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When a police sergeant arrived at a local hotel in uniform, and used his personal credit card to pay for a 23-year-old mentally ill woman’s room, he claimed she was a domestic abuse survivor, and he was helping her while police searched for her husband—but he didn’t admit that he was actually looking for a place to take advantage of, and sexually assault the woman.

Newly released surveillance footage obtained by Local 10 News shows Miami Gardens police Sgt. Javier Romaguera leading the woman into the hotel lobby after midnight on the night of July 11, 2016, and then telling the clerk at the front desk that "no can know she's here." 

"It's kind of sad," Romaguera told the hotel employee. "She's just a baby … she's Haitian, so she doesn't speak English. Her parents brought her here so she could have an education ... She comes here with her husband. He beats the s*** out of her. We're trying to find him, but she can't go back to the house."

Adding to the story, Romaguera told the clerk, "I would rather pay whatever because I have four daughters."

While the woman—who has remained unidentified—did immigrate to the United States from Haiti one year before the incident, she was not in an abusive relationship, and was not even married. Instead, she was reportedly picked up by the officer after she was identified as a distressed individual who left the group home where she was living.

"I'm giving a transport to a black female," Romaguera said over police dispatch. According to his account, he drove the woman back to the group home, and then returned to his shift. However, the owner of the home confirmed that no police officers arrived that night, and the time the woman returned conflicts with the officer’s claims.

Romaguera was placed under investigation after the woman came forward and said that not only did he not take her home, he took her to a hotel and sexually assaulted her.

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"I said, 'No, don’t touch my breasts, don’t touch!' He tried to kiss me too. I said, 'No! Don’t touch me!" the woman told Local 10, claiming that the officer tried to have sex with her, but finally left the room after she repeatedly refused his advances and began crying.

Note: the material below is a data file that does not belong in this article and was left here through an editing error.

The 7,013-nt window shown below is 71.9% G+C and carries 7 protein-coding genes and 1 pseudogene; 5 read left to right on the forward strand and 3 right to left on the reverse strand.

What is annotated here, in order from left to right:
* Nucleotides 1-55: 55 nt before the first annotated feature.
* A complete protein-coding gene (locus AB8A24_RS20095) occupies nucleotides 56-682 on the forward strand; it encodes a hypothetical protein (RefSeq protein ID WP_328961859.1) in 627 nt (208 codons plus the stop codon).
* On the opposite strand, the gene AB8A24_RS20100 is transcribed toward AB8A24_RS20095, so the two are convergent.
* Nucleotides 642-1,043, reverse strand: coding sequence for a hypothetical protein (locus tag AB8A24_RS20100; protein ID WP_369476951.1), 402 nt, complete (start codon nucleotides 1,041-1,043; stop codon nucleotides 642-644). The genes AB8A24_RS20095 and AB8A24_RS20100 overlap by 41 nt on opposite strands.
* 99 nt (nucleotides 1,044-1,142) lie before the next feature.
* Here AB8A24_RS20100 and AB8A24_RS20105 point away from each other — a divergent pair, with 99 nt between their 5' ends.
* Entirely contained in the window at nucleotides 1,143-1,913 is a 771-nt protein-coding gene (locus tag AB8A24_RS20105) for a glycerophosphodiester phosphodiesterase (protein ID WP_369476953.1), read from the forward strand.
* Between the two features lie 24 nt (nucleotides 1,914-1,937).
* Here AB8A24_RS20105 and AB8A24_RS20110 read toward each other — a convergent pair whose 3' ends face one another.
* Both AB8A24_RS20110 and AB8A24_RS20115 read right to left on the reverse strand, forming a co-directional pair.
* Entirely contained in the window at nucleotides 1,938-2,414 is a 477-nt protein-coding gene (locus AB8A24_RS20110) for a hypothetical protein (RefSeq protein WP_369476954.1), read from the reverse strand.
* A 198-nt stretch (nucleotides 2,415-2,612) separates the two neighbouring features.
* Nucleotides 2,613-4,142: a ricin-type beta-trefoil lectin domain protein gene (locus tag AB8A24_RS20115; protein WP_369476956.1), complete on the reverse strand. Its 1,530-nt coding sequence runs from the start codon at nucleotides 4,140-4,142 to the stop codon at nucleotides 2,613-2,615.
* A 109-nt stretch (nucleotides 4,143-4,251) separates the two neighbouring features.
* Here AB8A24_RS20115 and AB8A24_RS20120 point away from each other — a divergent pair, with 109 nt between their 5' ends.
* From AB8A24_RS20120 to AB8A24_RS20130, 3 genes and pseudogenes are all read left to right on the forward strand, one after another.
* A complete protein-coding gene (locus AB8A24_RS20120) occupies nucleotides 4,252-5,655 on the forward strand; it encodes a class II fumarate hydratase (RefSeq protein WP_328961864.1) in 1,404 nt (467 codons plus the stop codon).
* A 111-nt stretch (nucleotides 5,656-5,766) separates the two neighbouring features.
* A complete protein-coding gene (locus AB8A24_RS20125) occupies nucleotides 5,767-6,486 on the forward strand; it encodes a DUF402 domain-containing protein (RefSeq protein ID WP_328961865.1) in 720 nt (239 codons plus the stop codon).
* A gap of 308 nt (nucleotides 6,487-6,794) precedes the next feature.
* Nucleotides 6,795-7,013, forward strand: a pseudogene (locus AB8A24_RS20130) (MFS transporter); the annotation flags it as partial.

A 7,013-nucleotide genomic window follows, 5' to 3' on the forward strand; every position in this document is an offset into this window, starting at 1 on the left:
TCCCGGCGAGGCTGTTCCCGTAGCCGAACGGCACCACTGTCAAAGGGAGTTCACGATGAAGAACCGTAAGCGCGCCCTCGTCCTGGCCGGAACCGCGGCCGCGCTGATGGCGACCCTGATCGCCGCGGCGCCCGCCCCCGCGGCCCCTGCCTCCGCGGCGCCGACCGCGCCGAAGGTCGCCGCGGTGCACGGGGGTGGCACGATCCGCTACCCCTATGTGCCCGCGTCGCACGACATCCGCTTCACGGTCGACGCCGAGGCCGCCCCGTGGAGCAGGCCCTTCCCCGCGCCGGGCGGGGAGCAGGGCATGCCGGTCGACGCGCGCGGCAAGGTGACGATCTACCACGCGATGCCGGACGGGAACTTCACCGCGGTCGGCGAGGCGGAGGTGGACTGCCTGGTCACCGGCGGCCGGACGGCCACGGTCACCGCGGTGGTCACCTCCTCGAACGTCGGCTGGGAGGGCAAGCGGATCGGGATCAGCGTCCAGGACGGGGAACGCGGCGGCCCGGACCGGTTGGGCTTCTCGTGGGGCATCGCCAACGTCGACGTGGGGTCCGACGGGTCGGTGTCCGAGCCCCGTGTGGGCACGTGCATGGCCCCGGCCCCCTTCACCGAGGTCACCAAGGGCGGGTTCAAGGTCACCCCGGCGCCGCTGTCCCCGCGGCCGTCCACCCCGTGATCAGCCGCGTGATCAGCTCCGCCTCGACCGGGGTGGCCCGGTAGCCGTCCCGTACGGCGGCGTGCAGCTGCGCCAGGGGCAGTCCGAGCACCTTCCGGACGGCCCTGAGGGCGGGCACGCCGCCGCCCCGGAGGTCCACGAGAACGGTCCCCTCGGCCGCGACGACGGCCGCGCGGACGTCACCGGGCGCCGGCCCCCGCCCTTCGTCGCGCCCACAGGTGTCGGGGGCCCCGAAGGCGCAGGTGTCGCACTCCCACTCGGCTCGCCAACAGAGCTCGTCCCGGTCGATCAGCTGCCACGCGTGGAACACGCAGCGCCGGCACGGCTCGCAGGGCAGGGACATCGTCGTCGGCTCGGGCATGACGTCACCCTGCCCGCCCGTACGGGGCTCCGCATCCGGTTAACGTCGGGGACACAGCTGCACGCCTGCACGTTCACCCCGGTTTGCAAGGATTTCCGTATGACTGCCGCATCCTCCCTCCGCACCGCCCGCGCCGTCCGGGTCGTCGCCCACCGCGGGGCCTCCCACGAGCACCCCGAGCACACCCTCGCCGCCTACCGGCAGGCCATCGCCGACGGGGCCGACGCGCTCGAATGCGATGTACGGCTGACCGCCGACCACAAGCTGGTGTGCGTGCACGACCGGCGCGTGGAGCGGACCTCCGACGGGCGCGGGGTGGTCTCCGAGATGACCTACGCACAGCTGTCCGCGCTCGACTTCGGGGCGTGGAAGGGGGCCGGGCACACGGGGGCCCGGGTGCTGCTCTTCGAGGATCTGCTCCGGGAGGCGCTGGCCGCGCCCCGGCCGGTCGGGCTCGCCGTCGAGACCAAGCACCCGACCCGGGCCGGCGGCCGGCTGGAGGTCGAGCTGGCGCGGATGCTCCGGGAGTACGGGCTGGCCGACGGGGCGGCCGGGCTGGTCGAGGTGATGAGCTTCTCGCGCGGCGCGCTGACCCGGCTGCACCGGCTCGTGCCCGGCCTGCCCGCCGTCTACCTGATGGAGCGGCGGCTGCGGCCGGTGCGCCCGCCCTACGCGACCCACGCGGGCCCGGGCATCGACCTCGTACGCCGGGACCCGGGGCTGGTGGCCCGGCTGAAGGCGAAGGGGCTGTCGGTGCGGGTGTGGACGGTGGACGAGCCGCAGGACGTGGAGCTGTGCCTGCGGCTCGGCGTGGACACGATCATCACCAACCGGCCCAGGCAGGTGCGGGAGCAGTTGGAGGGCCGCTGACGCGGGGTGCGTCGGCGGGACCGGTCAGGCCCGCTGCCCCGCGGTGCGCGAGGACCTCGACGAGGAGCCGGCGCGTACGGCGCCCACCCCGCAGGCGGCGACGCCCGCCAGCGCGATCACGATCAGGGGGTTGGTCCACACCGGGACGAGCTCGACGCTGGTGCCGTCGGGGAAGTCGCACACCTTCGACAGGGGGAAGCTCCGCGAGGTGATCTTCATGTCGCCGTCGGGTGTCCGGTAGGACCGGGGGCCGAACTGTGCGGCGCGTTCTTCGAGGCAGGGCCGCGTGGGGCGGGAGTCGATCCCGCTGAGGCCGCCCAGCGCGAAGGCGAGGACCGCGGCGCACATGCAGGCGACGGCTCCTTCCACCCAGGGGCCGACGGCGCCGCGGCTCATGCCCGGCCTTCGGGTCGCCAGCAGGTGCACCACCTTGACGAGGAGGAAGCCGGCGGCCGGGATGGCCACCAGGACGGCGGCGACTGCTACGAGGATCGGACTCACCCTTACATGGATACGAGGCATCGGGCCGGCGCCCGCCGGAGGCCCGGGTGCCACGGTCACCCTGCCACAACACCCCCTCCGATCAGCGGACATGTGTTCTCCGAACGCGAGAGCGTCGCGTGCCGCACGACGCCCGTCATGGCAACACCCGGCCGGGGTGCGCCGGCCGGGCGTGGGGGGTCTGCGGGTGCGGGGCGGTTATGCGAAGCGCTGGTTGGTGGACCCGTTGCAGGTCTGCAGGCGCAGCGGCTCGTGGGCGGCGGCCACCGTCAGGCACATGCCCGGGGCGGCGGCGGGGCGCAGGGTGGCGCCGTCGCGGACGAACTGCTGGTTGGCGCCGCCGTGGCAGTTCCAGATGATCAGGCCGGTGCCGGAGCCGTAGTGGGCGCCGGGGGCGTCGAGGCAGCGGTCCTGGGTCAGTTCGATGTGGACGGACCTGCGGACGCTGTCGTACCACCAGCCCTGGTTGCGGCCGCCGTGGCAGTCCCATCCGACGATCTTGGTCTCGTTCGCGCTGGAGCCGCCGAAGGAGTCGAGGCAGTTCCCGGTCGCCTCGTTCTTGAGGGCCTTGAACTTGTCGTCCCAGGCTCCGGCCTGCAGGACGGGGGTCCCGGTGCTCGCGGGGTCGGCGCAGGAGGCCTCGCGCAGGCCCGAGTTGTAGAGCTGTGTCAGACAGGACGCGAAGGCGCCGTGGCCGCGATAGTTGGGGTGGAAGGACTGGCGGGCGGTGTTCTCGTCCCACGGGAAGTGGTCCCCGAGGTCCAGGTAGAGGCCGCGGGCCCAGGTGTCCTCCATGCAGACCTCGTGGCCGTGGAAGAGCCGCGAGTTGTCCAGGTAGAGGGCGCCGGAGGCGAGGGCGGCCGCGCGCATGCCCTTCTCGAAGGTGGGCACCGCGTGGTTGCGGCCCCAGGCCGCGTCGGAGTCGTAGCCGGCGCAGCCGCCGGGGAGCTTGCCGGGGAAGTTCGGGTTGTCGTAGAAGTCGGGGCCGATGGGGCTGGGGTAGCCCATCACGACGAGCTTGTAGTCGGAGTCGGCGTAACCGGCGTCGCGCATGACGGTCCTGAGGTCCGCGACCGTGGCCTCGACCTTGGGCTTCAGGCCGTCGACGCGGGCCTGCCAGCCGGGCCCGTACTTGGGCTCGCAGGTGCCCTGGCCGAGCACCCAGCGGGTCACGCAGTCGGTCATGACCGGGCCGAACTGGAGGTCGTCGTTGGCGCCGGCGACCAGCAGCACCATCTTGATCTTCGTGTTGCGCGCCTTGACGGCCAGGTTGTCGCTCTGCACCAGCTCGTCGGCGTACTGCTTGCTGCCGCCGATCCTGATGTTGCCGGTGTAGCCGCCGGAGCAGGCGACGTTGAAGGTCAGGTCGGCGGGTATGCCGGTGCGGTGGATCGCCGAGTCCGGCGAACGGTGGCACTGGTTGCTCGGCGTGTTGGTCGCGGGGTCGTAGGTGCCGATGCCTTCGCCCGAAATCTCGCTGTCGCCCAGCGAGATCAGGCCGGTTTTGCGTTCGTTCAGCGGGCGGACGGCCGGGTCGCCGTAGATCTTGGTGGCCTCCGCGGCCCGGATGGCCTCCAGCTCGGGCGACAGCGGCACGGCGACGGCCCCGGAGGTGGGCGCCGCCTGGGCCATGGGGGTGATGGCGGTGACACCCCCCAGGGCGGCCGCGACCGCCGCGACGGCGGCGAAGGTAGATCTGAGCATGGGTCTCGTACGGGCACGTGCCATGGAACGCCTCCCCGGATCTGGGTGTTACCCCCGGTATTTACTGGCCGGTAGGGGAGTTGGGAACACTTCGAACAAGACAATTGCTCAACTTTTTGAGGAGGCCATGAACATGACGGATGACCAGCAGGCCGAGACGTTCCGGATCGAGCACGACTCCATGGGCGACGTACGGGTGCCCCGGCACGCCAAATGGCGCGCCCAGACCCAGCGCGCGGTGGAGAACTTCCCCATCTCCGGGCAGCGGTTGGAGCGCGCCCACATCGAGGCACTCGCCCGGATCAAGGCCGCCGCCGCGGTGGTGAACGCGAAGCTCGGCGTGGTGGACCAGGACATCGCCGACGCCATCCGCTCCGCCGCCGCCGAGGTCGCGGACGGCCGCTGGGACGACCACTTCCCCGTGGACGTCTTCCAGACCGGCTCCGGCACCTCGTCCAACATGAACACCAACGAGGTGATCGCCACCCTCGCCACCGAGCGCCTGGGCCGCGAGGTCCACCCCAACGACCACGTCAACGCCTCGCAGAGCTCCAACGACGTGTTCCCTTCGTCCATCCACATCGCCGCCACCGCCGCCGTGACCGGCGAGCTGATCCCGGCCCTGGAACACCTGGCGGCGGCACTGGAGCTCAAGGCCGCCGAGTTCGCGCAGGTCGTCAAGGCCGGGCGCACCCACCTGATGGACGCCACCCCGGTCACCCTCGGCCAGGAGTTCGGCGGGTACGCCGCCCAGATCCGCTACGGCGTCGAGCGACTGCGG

An attorney representing the woman, Stephan Lopez, pointed to the fact that Romaguera took advantage of both the woman and the hotel employees by acting as if he was just another helpful officer in uniform. "She didn't run. She didn't call the police, because he was the police," Lopez said.

According to the hotel’s surveillance cameras, Romaguera held the woman’s hand as he escorted her down the hall and into a room, where he stayed for approximately 10 minutes before leaving.

"The surveillance videos clearly establish a complete departure from all law enforcement policies and procedures," Phillip Ortiz, another attorney for the woman, told Local 10 News.

"Sgt. Romaguera's justification for holding our client against her will at the Stadium Hotel that evening is completely devoid of any factual basis," Ortiz said. "She was never the victim of a vicious domestic violence incident who had nowhere to seek refuge. This was a deliberate act designed to prey on a young woman."

Several months after the incident took place, Romaguera was given a taxpayer-funded vacation—or suspended with pay—in January. According to a report from Local 10 News, a criminal investigation by the Florida Department of Law Enforcement is ongoing.

As The Free Thought Project has reported, the saga of police officers being caught sexually assaulting women—and even children—and going on to either keep their current jobs with no repercussions, or to find new jobs at other departments, is not uncommon.